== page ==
12:35 pm

In vivo T Cell CRISPR Screen for Immunotherapy Target Discovery

Sidi Chen, PhD, Assistant Professor, Department of Genetics and Systems Biology Institute, Yale University; Member, Yale Cancer Center and the Yale Stem Cell Center

In vivo CRISPR screen is a powerful means for discovering therapeutic targets in physiologically relevant settings. Here, we describe recent advancements in in vivo T cell CRISPR screen for immunotherapy target discovery and characterization of example targets.

12:55 pm LIVE Q&A:

Session Wrap-Up Panel Discussion

Panel Moderator:
John Doench, PhD, Director R&D, Genetic Perturbation Platform, Broad Institute of Harvard and MIT
Panelists:
Traver Hart, PhD, Assistant Professor, Department of Bioinformatics and Computational Biology; Department of Cancer Biology, The University of Texas MD Anderson Cancer Center
Sidi Chen, PhD, Assistant Professor, Department of Genetics and Systems Biology Institute, Yale University; Member, Yale Cancer Center and the Yale Stem Cell Center
1:15 pm Refresh Break - View Our Virtual Exhibit Hall
1:25 pm Brown Bag Lunch and Interactive Breakout Discussions - View Our Virtual Exhibit Hall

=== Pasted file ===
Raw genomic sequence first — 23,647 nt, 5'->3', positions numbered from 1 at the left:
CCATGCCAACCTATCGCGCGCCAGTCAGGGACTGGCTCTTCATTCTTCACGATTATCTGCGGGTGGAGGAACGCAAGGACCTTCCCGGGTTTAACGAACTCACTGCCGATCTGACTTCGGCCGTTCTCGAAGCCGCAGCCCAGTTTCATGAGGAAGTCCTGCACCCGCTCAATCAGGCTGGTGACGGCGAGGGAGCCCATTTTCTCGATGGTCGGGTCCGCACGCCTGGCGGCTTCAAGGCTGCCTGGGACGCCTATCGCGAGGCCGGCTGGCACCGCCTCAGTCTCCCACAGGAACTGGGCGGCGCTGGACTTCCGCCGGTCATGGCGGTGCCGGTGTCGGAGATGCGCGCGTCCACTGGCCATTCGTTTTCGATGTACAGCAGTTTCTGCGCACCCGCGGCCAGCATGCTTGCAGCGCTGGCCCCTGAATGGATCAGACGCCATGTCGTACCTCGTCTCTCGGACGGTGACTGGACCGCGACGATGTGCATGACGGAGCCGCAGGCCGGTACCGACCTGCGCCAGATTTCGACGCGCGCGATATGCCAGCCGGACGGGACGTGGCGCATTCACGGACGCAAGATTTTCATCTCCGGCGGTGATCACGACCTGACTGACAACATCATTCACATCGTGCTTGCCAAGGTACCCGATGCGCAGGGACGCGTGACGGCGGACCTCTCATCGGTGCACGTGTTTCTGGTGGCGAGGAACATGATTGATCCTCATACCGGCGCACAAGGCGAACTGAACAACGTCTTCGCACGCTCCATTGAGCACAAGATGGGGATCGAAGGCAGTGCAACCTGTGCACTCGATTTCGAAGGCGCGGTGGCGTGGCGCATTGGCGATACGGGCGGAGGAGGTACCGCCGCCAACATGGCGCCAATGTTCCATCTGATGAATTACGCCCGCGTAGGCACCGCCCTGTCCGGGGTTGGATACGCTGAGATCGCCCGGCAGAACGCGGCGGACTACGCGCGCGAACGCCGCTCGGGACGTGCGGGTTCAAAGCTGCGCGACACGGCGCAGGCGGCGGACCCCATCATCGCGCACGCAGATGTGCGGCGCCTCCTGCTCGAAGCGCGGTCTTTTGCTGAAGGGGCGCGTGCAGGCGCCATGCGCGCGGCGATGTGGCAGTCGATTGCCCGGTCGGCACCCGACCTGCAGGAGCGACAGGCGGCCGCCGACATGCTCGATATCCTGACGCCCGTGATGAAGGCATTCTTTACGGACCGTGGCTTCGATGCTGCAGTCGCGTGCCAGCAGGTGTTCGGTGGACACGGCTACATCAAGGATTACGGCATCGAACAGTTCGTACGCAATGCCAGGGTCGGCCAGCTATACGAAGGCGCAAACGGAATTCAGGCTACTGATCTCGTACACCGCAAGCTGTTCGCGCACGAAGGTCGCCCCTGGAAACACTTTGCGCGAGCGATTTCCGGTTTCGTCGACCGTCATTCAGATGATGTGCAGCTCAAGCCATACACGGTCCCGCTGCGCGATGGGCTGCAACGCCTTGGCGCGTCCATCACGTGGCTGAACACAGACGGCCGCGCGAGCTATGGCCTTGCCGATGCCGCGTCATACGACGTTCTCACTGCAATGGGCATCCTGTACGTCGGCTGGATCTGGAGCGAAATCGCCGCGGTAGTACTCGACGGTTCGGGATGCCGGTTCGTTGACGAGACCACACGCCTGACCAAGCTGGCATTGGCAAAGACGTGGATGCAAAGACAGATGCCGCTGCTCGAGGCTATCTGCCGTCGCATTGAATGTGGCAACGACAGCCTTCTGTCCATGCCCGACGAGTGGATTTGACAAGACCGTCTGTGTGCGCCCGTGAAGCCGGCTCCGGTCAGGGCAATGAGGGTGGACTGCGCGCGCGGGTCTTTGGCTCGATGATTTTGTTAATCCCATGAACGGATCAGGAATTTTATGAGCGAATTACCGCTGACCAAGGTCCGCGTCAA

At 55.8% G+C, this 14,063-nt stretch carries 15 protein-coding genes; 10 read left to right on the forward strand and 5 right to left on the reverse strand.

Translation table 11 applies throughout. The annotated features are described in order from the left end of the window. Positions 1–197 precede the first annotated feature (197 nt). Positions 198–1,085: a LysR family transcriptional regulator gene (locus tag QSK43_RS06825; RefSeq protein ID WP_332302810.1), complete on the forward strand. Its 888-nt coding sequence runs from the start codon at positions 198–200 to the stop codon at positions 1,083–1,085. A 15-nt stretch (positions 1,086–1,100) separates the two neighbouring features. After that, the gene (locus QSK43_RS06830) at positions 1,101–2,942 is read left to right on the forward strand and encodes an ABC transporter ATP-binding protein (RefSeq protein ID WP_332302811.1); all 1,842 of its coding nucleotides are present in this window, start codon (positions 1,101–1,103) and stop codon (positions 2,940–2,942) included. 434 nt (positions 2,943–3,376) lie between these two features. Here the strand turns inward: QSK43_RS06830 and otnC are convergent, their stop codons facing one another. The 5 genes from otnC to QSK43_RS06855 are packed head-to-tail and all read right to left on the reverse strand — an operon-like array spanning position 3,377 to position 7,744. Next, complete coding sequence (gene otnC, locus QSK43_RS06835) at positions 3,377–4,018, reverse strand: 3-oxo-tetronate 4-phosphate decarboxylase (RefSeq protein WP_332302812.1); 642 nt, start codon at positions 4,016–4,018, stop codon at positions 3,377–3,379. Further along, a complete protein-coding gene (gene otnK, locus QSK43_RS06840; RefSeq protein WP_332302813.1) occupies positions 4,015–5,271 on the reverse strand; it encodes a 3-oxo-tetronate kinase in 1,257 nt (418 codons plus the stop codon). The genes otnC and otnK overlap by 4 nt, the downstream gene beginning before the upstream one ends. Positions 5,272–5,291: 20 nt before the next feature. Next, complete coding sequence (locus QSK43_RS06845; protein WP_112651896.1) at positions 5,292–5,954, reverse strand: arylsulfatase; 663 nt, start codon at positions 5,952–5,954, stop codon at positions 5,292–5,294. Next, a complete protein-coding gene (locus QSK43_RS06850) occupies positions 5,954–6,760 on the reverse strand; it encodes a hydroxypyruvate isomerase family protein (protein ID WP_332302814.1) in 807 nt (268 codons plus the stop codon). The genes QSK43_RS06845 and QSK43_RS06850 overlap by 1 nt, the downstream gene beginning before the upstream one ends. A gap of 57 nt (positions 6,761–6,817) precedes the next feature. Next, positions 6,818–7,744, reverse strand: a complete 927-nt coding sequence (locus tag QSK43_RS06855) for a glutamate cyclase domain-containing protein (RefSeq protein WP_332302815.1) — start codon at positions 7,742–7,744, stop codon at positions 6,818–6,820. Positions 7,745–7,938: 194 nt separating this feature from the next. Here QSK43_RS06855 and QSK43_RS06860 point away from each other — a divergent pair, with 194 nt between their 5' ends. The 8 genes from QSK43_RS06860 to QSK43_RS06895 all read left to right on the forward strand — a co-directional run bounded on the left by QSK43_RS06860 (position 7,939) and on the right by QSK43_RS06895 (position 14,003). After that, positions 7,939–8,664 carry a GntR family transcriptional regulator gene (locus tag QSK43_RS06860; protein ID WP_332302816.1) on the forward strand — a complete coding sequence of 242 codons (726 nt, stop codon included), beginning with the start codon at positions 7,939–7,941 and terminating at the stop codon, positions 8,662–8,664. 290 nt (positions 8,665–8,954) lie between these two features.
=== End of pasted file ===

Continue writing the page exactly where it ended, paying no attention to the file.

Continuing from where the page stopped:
Grab your own lunch and join a breakout discussion group. These are informal, moderated discussions with brainstorming and interactive problem solving, allowing participants from diverse backgrounds to exchange ideas and experiences and develop future collaborations around a focused topic. Discussion topics and moderators will be listed on the website.


LEVERAGING THE RIGHT ASSAYS & MODELS

2:20 pm

Developing Standards for Potential Prognostic Complex Multicellular Models

Madhu Lal-Nag, PhD, Program Lead, Research Governance Council, Office of Translational Sciences, Center for Drug Evaluation & Research, U.S. Food and Drug Administration
Marc Ferrer, PhD, Leader, Biomolecular Screening and Probe Development, Division of Pre-Clinical Innovation, National Center for Advancing Translational Sciences, National Institutes of Health (NIH)

There has been much progress towards the experimental development of robust, scalable, and reproducible 3D cellular models, including spheroids, organoids, biofabricated tissues and microphysiological on chip systems, as assay platforms for preclinical drug testing.  However, there is a need for systematic physiological and pharmacological validation and benchmarking of the different 3D cellular models to establish their true clinical predictability and use for decision making in the drug discovery and development pipeline.

3:00 pm Close of Conference